How is it possible to make the subject of asphyxiation for the purpose of pleasure so entertaining? In this novella Booth succeeds in bringing a light touch to an obsession that could be fatal yet without trivialising it. Lines like ‘I did well in my A-Levels. I think de-oxygenation made me especially receptive to Romantic poetry’ had me cackling (p45).
Young Esther who hails from Todmorden where she lives with her father is suffering from ‘mother grief’ when the book opens (p13). The lost art of sinking seems to offer both an escape and something to aspire to. After engaging in the Fainting Game, Esther reports on what fellow schoolgirl Anna McAvoy told her about what she saw before she passed out:
Strange and beautiful shapes; and they were that beautiful, they were what made her go. There were shapes she recognised but didn’t recognise. Like things returning; like ghosts (p17).
From schoolgirls hyperventilating to film star’s swooning to the prospect of erotic asphyxiation, protagonist Esther puts herself in various situations in an attempt to fulfil her craving.
Each chapter explores a different attempt to achieve her ambition, beginning with a short sentence introducing its topic. ‘I suppose you could call it a talent’ (p13) and ‘I should explain about my mother’ (p25). This chatty tone is often delivered direct as though the reader is an old friend or a new lover Esther is confessing to. As such I felt involved in the story and came to empathise with the likable if infuriating Esther.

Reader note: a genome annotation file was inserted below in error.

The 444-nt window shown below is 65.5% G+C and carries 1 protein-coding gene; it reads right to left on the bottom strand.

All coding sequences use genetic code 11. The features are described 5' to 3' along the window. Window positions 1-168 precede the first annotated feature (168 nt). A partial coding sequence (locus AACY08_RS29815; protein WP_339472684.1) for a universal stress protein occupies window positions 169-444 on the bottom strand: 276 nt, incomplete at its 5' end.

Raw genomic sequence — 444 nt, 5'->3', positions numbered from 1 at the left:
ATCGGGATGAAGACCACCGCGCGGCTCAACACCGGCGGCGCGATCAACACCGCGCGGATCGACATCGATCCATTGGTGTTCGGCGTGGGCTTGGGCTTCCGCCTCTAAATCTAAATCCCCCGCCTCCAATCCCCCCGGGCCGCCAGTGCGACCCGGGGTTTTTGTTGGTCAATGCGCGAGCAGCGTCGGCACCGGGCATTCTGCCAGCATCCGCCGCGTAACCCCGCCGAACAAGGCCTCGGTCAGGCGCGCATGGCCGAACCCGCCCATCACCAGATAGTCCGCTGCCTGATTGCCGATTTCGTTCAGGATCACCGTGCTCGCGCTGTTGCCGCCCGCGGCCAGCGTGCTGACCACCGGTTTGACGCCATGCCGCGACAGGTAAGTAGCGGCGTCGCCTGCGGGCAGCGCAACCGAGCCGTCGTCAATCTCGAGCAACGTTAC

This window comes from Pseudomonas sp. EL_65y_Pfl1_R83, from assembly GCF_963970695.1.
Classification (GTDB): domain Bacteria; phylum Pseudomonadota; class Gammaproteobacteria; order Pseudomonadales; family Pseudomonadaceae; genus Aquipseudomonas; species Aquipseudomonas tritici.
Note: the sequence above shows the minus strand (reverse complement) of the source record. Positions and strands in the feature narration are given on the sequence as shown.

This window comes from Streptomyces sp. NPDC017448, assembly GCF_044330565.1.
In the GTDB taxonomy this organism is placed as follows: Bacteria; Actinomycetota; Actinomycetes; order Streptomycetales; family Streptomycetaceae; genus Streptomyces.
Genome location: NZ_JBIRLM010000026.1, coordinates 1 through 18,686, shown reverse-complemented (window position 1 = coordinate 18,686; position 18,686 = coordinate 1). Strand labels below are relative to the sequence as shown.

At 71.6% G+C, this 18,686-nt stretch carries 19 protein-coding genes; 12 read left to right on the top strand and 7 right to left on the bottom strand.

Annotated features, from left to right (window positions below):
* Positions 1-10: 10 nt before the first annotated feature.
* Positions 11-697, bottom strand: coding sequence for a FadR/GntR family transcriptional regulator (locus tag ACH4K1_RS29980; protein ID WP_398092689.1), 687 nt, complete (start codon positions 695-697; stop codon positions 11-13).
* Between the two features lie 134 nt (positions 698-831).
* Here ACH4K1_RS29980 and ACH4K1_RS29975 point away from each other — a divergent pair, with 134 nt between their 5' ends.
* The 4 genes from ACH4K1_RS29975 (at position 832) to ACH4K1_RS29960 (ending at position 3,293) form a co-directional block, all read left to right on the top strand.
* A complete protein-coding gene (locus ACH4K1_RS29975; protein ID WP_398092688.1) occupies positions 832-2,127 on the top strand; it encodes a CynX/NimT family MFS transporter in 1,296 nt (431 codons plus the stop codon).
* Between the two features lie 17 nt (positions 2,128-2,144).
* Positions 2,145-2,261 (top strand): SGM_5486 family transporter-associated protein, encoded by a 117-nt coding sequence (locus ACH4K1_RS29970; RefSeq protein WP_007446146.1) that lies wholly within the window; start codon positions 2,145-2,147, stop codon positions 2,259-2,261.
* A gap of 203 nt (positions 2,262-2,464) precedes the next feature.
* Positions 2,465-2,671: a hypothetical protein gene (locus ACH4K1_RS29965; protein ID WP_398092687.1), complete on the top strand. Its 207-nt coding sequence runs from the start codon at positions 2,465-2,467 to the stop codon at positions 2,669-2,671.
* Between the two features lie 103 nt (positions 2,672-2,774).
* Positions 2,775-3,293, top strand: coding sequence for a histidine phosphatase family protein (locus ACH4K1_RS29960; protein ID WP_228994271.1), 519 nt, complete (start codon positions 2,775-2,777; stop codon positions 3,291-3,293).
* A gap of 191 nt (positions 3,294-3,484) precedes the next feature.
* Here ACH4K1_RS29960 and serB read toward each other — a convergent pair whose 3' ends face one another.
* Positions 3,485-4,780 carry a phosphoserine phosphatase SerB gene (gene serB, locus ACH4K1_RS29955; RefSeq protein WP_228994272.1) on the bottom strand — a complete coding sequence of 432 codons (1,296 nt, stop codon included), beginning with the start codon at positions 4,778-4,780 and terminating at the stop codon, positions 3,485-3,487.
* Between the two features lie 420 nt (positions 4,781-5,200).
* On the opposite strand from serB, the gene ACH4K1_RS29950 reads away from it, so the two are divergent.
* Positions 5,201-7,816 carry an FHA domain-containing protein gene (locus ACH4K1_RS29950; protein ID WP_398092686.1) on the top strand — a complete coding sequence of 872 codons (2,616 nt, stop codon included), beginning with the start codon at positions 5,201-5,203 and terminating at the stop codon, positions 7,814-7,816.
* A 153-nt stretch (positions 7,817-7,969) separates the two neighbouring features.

What at first appears in its ‘covert rushes’ to be a seeking of pleasure is revealed to be closely linked to the aesthetics of performance (p15). Esther often refers to the ‘performance’ she will put on with her fainting, an ambition that echoes her mother’s who was once a lauded ballerina and used to ‘sink and swoon in [her] doomed adagios’ (p33). Here the link is made between swooning and Freud’s death drive. Her mother’s expressed views ally with the ‘lowest… most acephalous drive,’ and how it ‘intersects with the ‘highest,’ most creative and intelligent, in the region beyond the pleasure principle. ‘And I die but still I dance,’ Esther’s mother reports as though her whole life has been sustained in this continual moment of losing consciousness (p33).
For Esther it is not so simple. The theatre of swooning competes with the practicalities of life and she faces many obstacles to attaining her desire. Much of the novella’s humour emerges in her failed attempts at transcendence through drugs or sex and the inconvenient anger of lovers when she tries to turn sexual encounters to her own ends. She has an intuitive sense of what such a performance would mean in practice. ‘A rather tired scenario,’ she speculates, ‘I would be acting out a hammy part’ (p53).
Happily, Esther sabotages her own desires at times. I say happily because I spent the book routing for her to abandon them. As with her mother and many of us, Esther’s destructive impulses mean she misses out on so much life. In exploring the desire to disappear into another state, Booth helps us think about what it means to be conscious as she brings this story to a poignant and suitably ironic ending.